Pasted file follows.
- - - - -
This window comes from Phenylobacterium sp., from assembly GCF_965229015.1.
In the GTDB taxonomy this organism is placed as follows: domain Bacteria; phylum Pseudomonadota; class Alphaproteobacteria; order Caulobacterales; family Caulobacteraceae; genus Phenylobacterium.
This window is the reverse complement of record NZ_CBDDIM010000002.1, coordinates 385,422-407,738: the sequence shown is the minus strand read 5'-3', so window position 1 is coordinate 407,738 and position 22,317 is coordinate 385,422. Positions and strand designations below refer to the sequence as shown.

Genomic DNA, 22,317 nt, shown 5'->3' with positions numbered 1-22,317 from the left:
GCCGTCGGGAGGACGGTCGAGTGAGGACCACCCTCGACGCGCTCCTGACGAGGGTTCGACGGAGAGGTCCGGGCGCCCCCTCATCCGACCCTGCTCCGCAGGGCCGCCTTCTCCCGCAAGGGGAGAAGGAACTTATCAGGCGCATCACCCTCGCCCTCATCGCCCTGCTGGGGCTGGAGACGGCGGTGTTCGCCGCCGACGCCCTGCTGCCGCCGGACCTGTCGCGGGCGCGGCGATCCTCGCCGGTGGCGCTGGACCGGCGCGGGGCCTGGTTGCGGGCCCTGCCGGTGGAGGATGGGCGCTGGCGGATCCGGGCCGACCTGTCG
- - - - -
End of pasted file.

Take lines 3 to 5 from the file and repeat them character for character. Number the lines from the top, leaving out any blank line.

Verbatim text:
This window is the reverse complement of record NZ_CBDDIM010000002.1, coordinates 385,422-407,738: the sequence shown is the minus strand read 5'-3', so window position 1 is coordinate 407,738 and position 22,317 is coordinate 385,422. Positions and strand designations below refer to the sequence as shown.

Genomic DNA, 22,317 nt, shown 5'->3' with positions numbered 1-22,317 from the left:
GCCGTCGGGAGGACGGTCGAGTGAGGACCACCCTCGACGCGCTCCTGACGAGGGTTCGACGGAGAGGTCCGGGCGCCCCCTCATCCGACCCTGCTCCGCAGGGCCGCCTTCTCCCGCAAGGGGAGAAGGAACTTATCAGGCGCATCACCCTCGCCCTCATCGCCCTGCTGGGGCTGGAGACGGCGGTGTTCGCCGCCGACGCCCTGCTGCCGCCGGACCTGTCGCGGGCGCGGCGATCCTCGCCGGTGGCGCTGGACCGGCGCGGGGCCTGGTTGCGGGCCCTGCCGGTGGAGGATGGGCGCTGGCGGATCCGGGCCGACCTGTCG